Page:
Those who adopt a technology-led recovery strategy now will avoid shortages this year.
The holiday season was like no other. From turkeys to iPhones and sportswear to alcohol, it seemed almost everything was in short supply. In fact, a recent report from Adobe Analytics predicts U.S. online holiday spending is expected to grow at its slowest pace in at least eight years, as product shortages, higher prices, and lingering pandemic-related uncertainties threaten to put a strain on the shopping season.
Why has this been a wake-up call for businesses and consumers?
It’s been a frenzied year for supply chains globally, and the supply chains in North America have not been an exception. From COVID-19 vaccine production to the container vessel stuck in the Suez Canal to auto chip shortages—events this year have really thrown global supply chains under the public spotlight.
Does JIT need a re-fresh?
Businesses must become more dynamic with agile supply chains or risk shortages that jeopardizing brand reputations and, more importantly, the customer experience. Our supply chains are much more fragile than they were in past years. New risks need to be factored into continuity plans, and that means moving from just-in-time (JIT) manufacturing to a more dynamic, demand-driven supply chain environment. Ultimately, businesses must revaluate entire value chain operations to understand where technology, processes, and people can help anticipate future issues.
CX needs a re-fresh, and it starts from the top
The takeaway for many organizations is to focus on building greater resiliency in their own supply chains through identifying and tying in the key inflection points of success or failure across the entire value chain of their operations. These inflection points are directly connected to an organization’s impact on the customer experience, meaning they bolster or damage a brand’s reputation.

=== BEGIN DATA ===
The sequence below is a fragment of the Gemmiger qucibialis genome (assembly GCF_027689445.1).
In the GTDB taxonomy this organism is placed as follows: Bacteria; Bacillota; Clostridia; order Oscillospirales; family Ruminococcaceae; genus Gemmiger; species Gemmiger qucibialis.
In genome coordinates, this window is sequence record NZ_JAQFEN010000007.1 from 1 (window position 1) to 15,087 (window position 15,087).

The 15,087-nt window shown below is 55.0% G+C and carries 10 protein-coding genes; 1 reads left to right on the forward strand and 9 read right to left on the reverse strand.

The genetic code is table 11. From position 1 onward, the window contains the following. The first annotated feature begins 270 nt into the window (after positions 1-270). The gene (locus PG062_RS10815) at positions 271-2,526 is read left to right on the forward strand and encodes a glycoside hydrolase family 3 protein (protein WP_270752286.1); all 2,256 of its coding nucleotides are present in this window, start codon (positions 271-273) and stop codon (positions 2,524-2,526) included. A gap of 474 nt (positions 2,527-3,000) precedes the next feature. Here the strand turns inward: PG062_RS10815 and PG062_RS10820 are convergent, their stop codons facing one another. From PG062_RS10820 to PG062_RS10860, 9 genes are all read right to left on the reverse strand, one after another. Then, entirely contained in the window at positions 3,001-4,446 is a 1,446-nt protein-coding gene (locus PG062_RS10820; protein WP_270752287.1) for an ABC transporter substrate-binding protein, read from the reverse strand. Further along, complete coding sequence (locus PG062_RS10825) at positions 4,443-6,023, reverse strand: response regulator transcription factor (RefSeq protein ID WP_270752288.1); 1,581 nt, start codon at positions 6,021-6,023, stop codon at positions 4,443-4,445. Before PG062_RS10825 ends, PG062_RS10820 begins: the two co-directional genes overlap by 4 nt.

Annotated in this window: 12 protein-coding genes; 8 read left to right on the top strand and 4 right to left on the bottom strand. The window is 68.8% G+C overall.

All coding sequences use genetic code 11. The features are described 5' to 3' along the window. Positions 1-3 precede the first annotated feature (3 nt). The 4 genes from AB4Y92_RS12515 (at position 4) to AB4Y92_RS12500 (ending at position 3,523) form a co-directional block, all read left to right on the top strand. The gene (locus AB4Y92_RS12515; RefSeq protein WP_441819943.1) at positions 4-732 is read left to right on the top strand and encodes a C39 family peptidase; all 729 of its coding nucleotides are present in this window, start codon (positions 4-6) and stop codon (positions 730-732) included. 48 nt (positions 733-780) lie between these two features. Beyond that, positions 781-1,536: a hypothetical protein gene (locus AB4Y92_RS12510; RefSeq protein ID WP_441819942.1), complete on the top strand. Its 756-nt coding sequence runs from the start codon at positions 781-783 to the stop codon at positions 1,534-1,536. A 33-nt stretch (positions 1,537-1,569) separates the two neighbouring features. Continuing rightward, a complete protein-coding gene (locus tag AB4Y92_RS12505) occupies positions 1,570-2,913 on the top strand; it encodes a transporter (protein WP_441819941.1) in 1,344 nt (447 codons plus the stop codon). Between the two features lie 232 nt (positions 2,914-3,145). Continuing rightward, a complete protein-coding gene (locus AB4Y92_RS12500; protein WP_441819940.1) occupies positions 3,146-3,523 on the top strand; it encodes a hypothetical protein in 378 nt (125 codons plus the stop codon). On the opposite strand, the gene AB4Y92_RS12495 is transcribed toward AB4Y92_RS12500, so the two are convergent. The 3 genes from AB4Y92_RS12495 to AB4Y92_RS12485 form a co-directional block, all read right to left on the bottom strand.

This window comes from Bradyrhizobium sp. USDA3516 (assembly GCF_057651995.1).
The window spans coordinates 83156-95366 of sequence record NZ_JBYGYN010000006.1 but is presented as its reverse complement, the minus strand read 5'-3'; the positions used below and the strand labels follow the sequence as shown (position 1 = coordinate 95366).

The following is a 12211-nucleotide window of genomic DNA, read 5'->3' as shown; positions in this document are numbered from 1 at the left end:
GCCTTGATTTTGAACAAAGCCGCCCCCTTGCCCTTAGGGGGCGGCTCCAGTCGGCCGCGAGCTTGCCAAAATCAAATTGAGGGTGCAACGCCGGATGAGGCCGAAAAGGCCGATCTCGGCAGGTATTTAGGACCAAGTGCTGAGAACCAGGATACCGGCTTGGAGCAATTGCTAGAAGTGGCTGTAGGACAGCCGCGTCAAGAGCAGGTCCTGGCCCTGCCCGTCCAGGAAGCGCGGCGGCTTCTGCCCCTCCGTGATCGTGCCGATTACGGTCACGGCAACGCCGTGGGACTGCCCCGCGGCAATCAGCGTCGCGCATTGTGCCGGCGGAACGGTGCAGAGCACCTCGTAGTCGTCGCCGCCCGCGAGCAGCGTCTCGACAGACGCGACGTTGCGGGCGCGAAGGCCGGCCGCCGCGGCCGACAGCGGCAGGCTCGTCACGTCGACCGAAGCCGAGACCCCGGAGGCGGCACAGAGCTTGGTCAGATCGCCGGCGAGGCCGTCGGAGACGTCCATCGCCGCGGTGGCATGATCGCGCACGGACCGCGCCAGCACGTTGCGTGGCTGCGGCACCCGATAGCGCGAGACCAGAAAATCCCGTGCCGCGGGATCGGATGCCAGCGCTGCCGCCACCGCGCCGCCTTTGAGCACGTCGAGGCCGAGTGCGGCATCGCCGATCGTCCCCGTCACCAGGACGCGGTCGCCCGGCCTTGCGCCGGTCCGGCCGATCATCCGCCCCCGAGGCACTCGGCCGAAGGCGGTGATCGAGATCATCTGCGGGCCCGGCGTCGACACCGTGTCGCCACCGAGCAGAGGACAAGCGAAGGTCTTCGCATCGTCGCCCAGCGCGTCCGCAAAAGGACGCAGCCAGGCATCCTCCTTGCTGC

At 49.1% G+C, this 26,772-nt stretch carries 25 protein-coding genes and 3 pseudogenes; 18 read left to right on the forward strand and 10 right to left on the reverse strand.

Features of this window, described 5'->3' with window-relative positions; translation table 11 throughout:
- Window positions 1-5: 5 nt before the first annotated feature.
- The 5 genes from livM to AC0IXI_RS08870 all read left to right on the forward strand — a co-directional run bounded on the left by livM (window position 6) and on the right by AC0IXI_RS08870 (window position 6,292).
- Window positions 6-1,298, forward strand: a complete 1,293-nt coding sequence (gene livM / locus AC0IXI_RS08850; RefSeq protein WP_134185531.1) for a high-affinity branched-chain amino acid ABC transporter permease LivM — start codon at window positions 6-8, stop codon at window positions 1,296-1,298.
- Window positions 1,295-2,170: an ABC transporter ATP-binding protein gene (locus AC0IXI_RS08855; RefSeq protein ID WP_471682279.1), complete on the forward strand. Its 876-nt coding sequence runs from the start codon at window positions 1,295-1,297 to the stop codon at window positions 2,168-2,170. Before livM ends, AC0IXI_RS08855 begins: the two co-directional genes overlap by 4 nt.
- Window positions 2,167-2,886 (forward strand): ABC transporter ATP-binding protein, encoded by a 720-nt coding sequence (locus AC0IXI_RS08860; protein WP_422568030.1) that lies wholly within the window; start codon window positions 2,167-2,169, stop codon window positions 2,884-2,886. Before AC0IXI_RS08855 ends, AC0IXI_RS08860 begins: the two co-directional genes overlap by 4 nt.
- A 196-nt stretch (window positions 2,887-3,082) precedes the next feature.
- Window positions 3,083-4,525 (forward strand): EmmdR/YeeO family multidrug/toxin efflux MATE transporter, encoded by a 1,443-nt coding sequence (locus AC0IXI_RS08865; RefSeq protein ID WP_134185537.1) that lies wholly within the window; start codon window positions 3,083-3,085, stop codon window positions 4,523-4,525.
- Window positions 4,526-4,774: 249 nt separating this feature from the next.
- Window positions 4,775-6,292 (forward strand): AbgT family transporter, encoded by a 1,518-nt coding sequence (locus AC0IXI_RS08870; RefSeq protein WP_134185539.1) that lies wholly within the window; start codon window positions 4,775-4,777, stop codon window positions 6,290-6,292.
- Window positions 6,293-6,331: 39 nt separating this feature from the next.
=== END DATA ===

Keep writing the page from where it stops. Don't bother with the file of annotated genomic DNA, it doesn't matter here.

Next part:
This means thinking service-first. A service-first mindset gives a more holistic understanding of processes and technology and their effects on customers, assets, and employees. This also allows organizations to track those key inflection points and take pre-emptive action before it’s too late.
For this approach to succeed, it demands executive-level management to prioritize and be engaged to drive this way of thinking and enable the investments required. As so very often in these business process shifts, it must start from the top.
Should we be hopeful that the Holiday session will return to normal in 2022?
Recovery will, of course, not be immediate, with many forecasts being measured in years rather than months.
But preparing for supply chain resilience today makes strategic sense for businesses, employees, and end-customers going forward. For those who adopt a technology-led recovery strategy now, I predict shortages will be avoided and we’ll have a holiday season filled with plenty of presents under the tree.